The constitution guarantees freedom of religion, and the Netherlands has long been known as a tolerant society. However, rising anti-immigrant sentiment in recent years has been accompanied by more open expression of anti-Islamic views. Members of the country’s Muslim community have encountered increased hostility, including harassment and verbal abuse, as well as vandalism and arson attacks on mosques. Meanwhile, high-profile critics of Islam have faced threats of violence. In 2011, PVV leader Geert Wilders was acquitted on charges of discrimination and inciting hatred of Muslims through his editorials and his film Fitna. The court ruled that Wilders’ comments were part of public debate and were not a direct call for violence. In December 2014, after an investigation of Wilders’s anti-Moroccan remarks during the March campaign rally, prosecutors said he would be charged with “insulting a specific group based on race and inciting discrimination and hatred.”

The government requires all imams and other spiritual leaders recruited from Muslim countries to take a one-year integration course before practicing in the Netherlands. In 2011, the cabinet introduced a ban on clothing that covers the face, imposing a maximum fine of €380 ($460) for the first violation. However, the measure did not come to a vote in parliament and was shelved after the PVV-backed government fell in 2012. The VVD-PvdA coalition agreement of 2012 also called for a ban on such clothing in public settings, including schools, hospitals, public transportation, and government buildings, and for withholding social security benefits from people who wore the garments, but it has not been enacted.

In August 2014, police in the Netherlands and Germany arrested three Dutch citizens on charges of recruiting for fighters for the Islamic State militant group in Iraq and Syria and inciting hatred on the internet. Police had previously arrested nine others on similar charges during a 16-month investigation. Between 100 and 200 Dutch citizens have reportedly traveled to those two countries to fight for the Islamic State. The Dutch cabinet announced new policies to curb Islamic extremism in August, including revoking the citizenship of those who travel abroad to fight as jihadists.

Religious organizations that provide educational facilities can receive subsidies from the government. The government does not restrict academic freedom or private discussion.

 

E. Associational and Organizational Rights: 12 / 12

Freedoms of assembly and association are respected in law and in practice. National and international human rights organizations operate freely without government intervention. Workers have the right to organize, bargain collectively, and strike.

 

F. Rule of Law: 15 / 16

The judiciary is independent, and the rule of law prevails in civil and criminal matters. The police are under civilian control, and prison conditions meet international standards.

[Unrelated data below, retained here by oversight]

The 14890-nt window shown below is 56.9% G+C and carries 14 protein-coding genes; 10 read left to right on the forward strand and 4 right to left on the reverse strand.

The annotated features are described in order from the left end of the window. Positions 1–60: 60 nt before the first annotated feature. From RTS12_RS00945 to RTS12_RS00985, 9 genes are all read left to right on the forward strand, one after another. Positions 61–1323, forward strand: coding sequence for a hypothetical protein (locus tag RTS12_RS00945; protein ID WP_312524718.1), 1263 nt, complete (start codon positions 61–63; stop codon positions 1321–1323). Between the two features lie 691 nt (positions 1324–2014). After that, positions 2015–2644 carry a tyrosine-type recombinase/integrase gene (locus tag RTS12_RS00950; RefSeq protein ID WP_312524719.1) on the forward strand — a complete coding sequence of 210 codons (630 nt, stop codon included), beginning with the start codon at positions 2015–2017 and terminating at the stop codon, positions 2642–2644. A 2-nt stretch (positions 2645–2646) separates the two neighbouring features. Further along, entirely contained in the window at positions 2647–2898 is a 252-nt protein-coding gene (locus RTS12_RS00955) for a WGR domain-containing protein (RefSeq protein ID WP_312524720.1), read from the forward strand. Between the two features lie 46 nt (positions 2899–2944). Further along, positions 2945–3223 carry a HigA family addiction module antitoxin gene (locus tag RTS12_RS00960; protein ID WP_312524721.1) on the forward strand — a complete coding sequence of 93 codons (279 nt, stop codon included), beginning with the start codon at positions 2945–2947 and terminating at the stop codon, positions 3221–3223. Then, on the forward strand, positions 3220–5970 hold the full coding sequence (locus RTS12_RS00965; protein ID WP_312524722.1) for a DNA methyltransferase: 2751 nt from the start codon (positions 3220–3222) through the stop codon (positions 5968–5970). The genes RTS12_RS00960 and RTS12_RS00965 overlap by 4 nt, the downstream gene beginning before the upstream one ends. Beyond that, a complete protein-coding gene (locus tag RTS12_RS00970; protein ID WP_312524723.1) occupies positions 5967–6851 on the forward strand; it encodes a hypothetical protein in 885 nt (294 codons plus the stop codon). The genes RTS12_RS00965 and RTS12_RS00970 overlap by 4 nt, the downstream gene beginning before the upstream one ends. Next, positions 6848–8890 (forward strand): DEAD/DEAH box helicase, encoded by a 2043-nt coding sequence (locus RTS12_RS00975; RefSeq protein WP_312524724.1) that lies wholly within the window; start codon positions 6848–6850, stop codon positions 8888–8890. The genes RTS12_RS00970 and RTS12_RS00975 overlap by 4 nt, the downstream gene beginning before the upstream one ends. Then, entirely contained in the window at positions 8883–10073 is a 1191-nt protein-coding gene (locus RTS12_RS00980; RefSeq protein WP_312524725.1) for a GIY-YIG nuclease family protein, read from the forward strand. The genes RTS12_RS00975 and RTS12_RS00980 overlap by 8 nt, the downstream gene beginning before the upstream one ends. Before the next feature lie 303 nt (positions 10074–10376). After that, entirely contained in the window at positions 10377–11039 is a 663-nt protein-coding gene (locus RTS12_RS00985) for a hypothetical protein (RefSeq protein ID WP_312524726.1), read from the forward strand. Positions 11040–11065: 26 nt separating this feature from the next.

The population is generally treated equally under the law, although human rights groups have criticized the country’s asylum policies for being unduly harsh and violating international standards. The Justice Ministry in December 2014 reported that the number of people seeking asylum in the Netherlands had risen to about 25,000 that year, from 14,400 in 2013.

In a decision released in November 2014, the Council of Europe told the Netherlands that the government had an obligation as a signatory to the European Social Charter to provide everyone living in the country with shelter, health care, food, and clothing, including failed asylum seekers who refused to be deported. In December, a group of UN human rights experts issued a call to the Netherlands to provide emergency aid to “homeless irregular migrants.” In May 2014, a court in Darmstadt, Germany, had ruled that a Somali asylum seeker could not be deported to the Netherlands, which had rejected his request for asylum, because he could be subject to “inhumane treatment” there. The court said the Netherlands did not allow asylum seekers to work and stopped providing them with food and shelter if their applications were rejected.

 

G. Personal Autonomy and Individual Rights: 16 / 16

Residents of the Netherlands generally enjoy freedom of movement and choice of residence, employment, and institution of higher education. Property rights are upheld by the country’s impartial courts.

The government has vigorously enforced legal protections for women, including in employment and family law. Women held 58 of the 150 seats in the lower house of parliament after the 2012 elections, and 26 of 75 seats in the upper chamber.

Dutch laws protect LGBT (lesbian, gay, bisexual, and transgender) people from discrimination and violence. The Netherlands was the first country in the world to legalize same-sex marriage, in 2001.

The Netherlands is a destination and transit point for human trafficking, particularly in women and girls for sexual exploitation. A 2005 law expanded the legal definition of trafficking to include forced labor, and increased the maximum penalty for convicted offenders. Prostitution is legal and regulated in the Netherlands, though links between prostitution and organized crime have been reported.

 

Scoring Key: X / Y (Z)

X = Score Received

Y = Best Possible Score

Z = Change from Previous Year

Full Methodology